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Woman’s best friend: Sniffing out ovarian cancer

Date:
February 3, 2014
Source:
Ivanhoe / Powered by NewsLook.com
Summary:
Ovarian cancer is the fifth leading cause of cancer-related deaths in women in the U.S. The silent killer is often diagnosed too late and will kill 14,000 women this year. Find out how specially trained dogs could help sniff out the disease.


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last updated on 2014-09-18 at 3:58 pm EDT

Prescription Pet: Food for Thought

Prescription Pet: Food for Thought

Ivanhoe (July 3, 2013) — Here’s a number that might give you some paws. 170 million dogs and cats are owned in the US. That’s a lot of mouths to feed, but what exactly are you feeding your best friend? If you don’t know how to interpret what’s printed on their food bags and cans, it may not be what you think! For agility dogs good nutrition helps fuel performance.
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Training Dogs to Help Sniff Out Cancer

Training Dogs to Help Sniff Out Cancer

AP (Aug. 9, 2013) — Researchers have begun an ovarian cancer detection study that relies on dogs' keen sense of smell. The University of Pennsylvania's Working Dog Center is training three canines using blood and tissue samples donated by ovarian cancer patients.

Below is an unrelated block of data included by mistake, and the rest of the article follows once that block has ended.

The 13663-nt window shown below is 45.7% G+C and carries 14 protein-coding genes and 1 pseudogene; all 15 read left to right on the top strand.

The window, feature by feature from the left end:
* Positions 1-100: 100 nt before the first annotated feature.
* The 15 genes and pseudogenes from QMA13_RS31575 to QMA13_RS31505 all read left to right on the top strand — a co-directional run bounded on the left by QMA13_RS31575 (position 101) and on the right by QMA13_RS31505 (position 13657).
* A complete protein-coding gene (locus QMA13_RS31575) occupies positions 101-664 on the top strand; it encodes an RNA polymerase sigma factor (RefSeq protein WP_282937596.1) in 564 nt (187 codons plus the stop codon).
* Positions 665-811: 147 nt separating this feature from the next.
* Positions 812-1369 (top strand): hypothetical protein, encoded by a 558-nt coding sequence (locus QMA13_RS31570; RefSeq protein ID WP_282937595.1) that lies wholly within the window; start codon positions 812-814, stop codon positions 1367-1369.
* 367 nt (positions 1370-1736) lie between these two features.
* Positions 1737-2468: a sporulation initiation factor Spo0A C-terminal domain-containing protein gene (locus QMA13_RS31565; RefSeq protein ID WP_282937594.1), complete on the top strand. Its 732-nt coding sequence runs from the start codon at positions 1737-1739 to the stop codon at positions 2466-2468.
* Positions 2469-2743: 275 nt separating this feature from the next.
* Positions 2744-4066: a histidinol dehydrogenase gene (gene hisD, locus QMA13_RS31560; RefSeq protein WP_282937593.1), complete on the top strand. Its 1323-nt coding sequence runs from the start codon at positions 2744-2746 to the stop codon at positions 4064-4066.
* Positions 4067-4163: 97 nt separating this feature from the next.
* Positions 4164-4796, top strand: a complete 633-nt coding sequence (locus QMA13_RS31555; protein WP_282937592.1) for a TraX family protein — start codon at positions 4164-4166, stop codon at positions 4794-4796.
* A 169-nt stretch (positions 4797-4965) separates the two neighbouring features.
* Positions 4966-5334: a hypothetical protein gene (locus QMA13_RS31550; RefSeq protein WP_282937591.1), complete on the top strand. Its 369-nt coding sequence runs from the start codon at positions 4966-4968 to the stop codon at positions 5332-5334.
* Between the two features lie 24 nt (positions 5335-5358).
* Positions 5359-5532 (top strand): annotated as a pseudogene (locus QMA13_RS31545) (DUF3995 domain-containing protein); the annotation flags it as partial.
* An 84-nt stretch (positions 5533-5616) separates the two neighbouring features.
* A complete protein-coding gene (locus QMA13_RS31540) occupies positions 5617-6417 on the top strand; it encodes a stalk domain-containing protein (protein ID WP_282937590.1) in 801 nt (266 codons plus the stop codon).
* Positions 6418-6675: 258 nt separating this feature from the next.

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How to Help Women With Ovarian Cancer Advocate for Their Health

How to Help Women With Ovarian Cancer Advocate for Their Health

Howdini (Oct. 8, 2013) — Annette Leal Mattern, President and Co-Founder of the Ovarian Cancer Alliance of Arizona, offers advice and shares how she advocates for the health of women with ovarian cancer.
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New Therapy, New Hope for Aggressive Breast Cancer

New Therapy, New Hope for Aggressive Breast Cancer

Ivanhoe (Jan. 16, 2014) — Triple negative breast cancer accounts for about 15 percent of all new breast cancer cases in the U.S., but it leads to 25 percent of all breast cancer deaths. A diagnosis of triple negative breast cancer means that the three most common types of receptors known to fuel most breast cancer growth are not present in the cancer tumor.
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